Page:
Zoe Hamilton-Peters, who just over a year ago co-launched Crafty Bitches, which specialises in recycling in its creations, and offers workshops in south-east London, agrees. The whole ethos behind her organisation is "to stop people throwing more stuff into landfill," she says. "It's all to do with recycling and reinvigoration. Also, you can create something beautiful and quirky and not just be part of the homogeneous high street – instead you can fill your home with history and stories behind the objects in it."
Craft is booming online, too. Etsy, the biggest marketplace for entrepreneurial crafters, now has 7.2 million members and has seen its total sales jump from $166,000·(around £100,000) in 2005 to $314.3 million (around £195m) last year. In its "homewares" section, there are more than 300,000 items (which, when you consider there are just 400,000 registered sellers among the members, suggests quite a high percentage). And in blogworld, one of the most popular interiors and design sites, Design*Sponge, (220,000-plus Twitter followers) has a heavy emphasis on achievable make-it-yourself projects and features one a week, from shell chandeliers and embroidered napkins to jewellery hangers made of cotton reels.
It all sounds quite girlie – but those who run workshops say that, especially lately, more men are keen. Jo Thorpe teaches a monthly mosaic-making class from her home in London, and recalls the woman who brought her husband, who "loved it – and turned out to be better than his wife". Many come "unashamedly" with specific projects – decorative insets for the patio, a panel for a wall, a piece of furniture to clad. "The great thing," Thorpe says, "is that most people can make great mosaics – you don't need to be a great draughtsman or be able to draw very well. It's time-consuming but people love the pace. We all lead such busy lives these days and many say they find it therapeutic and calming."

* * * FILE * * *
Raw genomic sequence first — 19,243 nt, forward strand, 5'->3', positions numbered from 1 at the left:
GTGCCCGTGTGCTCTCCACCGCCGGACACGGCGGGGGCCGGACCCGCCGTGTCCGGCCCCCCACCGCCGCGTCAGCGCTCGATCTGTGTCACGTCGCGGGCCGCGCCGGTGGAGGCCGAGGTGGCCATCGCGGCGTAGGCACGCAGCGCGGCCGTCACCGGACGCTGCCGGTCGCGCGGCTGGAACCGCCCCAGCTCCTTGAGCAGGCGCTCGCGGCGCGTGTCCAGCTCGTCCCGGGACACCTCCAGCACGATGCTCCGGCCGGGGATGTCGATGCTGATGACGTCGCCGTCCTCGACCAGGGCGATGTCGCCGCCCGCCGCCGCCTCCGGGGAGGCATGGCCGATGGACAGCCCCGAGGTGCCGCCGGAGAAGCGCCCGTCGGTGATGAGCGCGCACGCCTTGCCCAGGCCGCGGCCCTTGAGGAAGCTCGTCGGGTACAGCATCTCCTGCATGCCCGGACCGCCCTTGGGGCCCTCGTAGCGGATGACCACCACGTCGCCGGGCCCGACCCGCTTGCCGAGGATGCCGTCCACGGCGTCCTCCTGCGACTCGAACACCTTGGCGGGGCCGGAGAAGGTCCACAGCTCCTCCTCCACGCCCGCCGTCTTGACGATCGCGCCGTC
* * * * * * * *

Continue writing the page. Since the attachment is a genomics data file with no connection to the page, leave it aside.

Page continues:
Holly Atkins, an actress in her thirties, discovered the joy of making things for the home a couple of years ago. "I've always loved decorating, but never used to think I had skills beyond that – until I got a lot poorer very quickly two years ago and started looking at things in shops in a manner reminiscent of my grandparents. As in, 'That's a beautiful cushion/curtain/doorstop/ light – but it's HOW MUCH? It can't even be that hard to make.'"
At that point, she didn't even have a sewing machine, but got talking to a friend who'd been having similar thoughts. "Christmas was looming," she continues, "and we both had a lot of presents to find but not much cash so we decided to do a weekly 'Kraftnite'. Doing it together kept us focused – and my friend also taught me how to use a sewing machine.
"Now, it is ridiculously exciting going into posh interiors shops and seeing a cushion for 60 quid, then planning how I can make something just as cool for a tenner. However often I walk into a room and see something I've made in it," she concludes, "it never fails to make me feel a little warm burst of pride."
Know what to make of it
* The Papered Parlour offers a variety of workshops taught by practising artists in south London. Prices from around £77. (www.thepaperedparlour.co.uk)
* The Make Lounge runs more than 35 different contemporary craft workshops, plus hen parties, corporate team-building, and more. Classes from £30. (www.themakelounge.com)
* Jo Thorpe teaches contemporary mosaic-making in east London. (www.jothorpemosaic.com)
* A pop-up shop/project Made in Newcastle is based in the city centre, stocks entirely handmade goods by makers from the North-east, runs occasional classes, and offers space for artists and makers to use. (www.madeinnewcastle.org)
* West Dean, near Chichester, a world-renowned college, offers many craft courses including tapestry, ceramics, textiles and furniture making. (www.westdean.org.uk)
* 'Craft&design' magazine offers a thorough, nationwide directory of courses. (www.craftanddesign.net)
* Sew Over It opens in Clapham, south London next month and will offer sewing lessons and parties over coffee and cake. (www.sewoverit.co.uk)Reuse content